A multiverse inside our brain? Scientists find 11 different dimensions inside the human brain

We found a world that we had never imagined. There are tens of millions of these objects even in a small speck of the brain, up through seven dimensions. In some networks, we even found compositions with up to eleven dimensions.

In what many hail as a revolutionary discovery, a scientific study has found multidimensional structures inside the human brain.

Many researchers agree that the human brain can easily be said to be the most complex system in the universe, and despite the fact we cannot be sure if this is an anthropomorphic vision of reality, the truth is that its function and mysteries continue to surprise scientists.

The left part of the image shows a digital copy of a part of the neocortex, which scientists say is the most evolved part of the brain. On the right, we see a representation of the structures with different dimensions. Image Credit: Blue Brain Project.

Now, a scientific study fueled, even more, the mystery surrounding our brain, as experts have found what they consider are “up to 11 different dimensions inside the human brain.”

A team of scientists led by Henry Markram has discovered that the brain operates in up to 11 different dimensions, producing multidimensional formations “that we had never imagined”.

The discovery may sound very confusing to readers, but I’ll try and simplify it as much as possible.

The team of researchers, who are studying the brain in an effort to replicate a ‘functional brain’ (this is referred to as the Blue Brain program and you can read more about it here), used an advanced mathematical model to unveil the hidden architecture of the brain, which becomes patent when information is processed.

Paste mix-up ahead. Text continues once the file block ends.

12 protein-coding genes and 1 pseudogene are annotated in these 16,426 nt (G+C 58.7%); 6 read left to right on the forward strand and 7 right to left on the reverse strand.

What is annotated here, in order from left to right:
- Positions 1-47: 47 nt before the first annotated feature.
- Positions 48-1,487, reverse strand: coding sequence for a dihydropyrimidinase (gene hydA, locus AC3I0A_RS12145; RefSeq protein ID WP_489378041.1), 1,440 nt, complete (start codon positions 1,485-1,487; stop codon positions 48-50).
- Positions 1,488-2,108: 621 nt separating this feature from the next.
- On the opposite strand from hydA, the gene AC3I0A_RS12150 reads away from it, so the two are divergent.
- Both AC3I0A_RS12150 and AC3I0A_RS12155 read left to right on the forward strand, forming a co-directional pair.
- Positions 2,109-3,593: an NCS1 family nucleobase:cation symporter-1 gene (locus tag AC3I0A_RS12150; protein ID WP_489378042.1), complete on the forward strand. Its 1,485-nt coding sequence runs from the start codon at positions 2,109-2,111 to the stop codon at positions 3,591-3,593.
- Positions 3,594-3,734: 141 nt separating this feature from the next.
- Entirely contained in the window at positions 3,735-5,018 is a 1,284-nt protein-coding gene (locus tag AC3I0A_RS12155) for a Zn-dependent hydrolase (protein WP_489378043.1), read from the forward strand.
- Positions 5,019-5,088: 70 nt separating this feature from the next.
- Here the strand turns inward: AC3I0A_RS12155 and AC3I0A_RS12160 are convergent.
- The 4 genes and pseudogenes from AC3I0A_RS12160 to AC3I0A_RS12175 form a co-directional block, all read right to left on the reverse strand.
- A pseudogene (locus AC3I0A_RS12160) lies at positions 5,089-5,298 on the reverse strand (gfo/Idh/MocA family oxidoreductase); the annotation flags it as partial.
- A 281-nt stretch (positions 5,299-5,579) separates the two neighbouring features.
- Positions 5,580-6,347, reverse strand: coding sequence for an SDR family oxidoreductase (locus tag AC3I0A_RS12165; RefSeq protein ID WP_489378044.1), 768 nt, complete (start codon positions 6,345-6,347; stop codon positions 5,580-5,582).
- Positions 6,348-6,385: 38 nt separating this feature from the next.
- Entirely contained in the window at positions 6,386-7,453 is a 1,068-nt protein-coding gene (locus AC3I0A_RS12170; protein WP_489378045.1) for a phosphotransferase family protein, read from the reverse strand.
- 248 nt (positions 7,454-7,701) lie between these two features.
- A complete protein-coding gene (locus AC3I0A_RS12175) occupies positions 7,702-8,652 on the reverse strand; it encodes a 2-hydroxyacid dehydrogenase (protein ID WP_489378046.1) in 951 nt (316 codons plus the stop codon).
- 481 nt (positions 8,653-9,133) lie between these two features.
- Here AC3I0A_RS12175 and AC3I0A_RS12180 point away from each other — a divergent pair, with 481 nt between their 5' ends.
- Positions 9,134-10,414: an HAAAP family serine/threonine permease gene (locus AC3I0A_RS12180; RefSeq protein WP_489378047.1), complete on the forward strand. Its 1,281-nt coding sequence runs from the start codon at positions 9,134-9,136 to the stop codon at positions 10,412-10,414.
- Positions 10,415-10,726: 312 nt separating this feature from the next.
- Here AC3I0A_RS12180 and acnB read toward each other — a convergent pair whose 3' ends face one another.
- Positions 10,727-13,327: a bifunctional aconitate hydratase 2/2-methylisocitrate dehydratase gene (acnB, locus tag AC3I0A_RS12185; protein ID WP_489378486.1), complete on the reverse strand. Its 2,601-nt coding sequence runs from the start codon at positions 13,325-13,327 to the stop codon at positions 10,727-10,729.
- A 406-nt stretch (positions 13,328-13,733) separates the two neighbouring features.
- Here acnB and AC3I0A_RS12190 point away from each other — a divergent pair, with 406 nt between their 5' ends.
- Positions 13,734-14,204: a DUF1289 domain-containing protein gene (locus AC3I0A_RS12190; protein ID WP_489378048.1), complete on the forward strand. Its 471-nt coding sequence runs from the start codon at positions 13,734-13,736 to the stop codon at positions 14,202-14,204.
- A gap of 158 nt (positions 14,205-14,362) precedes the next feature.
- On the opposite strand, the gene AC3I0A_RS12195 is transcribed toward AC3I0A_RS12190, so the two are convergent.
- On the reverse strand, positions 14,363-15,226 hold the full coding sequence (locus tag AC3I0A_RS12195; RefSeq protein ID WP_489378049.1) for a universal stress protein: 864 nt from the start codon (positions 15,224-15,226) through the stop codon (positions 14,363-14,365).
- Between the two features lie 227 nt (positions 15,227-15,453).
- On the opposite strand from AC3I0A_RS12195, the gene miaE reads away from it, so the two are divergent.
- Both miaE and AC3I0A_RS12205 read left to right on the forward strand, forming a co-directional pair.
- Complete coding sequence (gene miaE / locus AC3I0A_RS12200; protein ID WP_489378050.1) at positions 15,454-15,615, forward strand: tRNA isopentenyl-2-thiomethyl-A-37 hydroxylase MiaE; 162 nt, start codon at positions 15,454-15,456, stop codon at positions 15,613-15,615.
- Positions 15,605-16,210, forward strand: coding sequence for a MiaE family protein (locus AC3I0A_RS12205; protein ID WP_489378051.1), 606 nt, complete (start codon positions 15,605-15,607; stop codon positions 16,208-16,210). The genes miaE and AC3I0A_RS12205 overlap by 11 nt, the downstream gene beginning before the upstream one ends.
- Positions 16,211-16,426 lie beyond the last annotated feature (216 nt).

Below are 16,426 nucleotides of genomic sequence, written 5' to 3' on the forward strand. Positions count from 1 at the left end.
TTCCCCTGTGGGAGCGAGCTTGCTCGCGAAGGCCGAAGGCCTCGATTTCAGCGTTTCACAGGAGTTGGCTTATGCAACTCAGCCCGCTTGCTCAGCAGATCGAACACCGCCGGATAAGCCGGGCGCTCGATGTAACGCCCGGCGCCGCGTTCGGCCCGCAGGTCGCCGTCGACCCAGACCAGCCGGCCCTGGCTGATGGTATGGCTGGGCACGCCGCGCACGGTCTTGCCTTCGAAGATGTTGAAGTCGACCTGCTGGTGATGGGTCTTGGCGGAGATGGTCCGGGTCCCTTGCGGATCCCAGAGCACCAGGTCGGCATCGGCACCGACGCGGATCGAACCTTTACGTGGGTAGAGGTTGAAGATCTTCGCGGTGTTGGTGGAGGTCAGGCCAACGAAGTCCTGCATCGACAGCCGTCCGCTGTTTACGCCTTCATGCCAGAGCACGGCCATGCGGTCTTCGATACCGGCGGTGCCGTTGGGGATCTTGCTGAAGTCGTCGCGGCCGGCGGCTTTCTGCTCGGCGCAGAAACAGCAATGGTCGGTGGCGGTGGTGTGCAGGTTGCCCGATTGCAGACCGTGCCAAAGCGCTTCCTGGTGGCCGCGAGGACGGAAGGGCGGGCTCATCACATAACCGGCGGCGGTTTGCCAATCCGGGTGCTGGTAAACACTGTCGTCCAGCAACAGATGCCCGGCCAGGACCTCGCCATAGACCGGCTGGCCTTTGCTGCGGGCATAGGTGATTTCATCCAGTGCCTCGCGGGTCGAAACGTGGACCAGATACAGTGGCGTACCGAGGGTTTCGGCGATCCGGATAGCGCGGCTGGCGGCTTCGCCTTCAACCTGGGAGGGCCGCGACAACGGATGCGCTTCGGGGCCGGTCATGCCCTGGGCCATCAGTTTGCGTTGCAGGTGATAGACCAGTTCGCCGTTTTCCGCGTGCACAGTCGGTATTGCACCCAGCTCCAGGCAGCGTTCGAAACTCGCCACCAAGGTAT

This is known as an algebraic topology and is described as using both a microscope and a telescope while sciencing the sh*t out of it, as the Matt Damon would say.

“Algebraic topology is like a telescope and microscope at the same time. It can zoom into networks to find hidden structures—the trees in the forest—and see the empty spaces—the clearings—all at the same time,” study author Kathryn Hess said in a statement.

The team discovered that the human brain forms groups of neurons called cliques.

Within these groups, each neuron connects with all others and produces a geometric object; the greater the number of neurons, the larger the dimensions.

Scientists were able to observe up to 11 different dimensions, which have been called cavities.

Scientists explain that the so-called ‘cavities’ are a kind of hyperdimensional hole that emerge to process the information and then disappear.

These cavities occur as the geometry of information processing.

When visualizing this, one of the researchers, Ran Levi described the observed by saying:

“It is as if the brain responds to a stimulus by building then razing a tower of multi-dimensional blocks, starting with rods (1D), then planks (2D), then cubes (3D), and then more complex geometries with 4D, 5D, etc. The progression of activity through the brain resembles a multi-dimensional sandcastle that materializes out of the sand and then disintegrates,” he said.

According to Henry Markram, director of Blue Brain Project, this could explain why the brain is so hard to understand: the mathematics we use cannot detect multidimensional structures.

“The mathematics usually applied to study networks cannot detect the high-dimensional structures and spaces that we now see clearly,” he said.

“We found a world that we had never imagined. There are tens of millions of these objects even in a small speck of the brain, up through seven dimensions. In some networks, we even found structures with up to eleven dimensions.”

The study was published in Frontiers of Computational Neuroscience.

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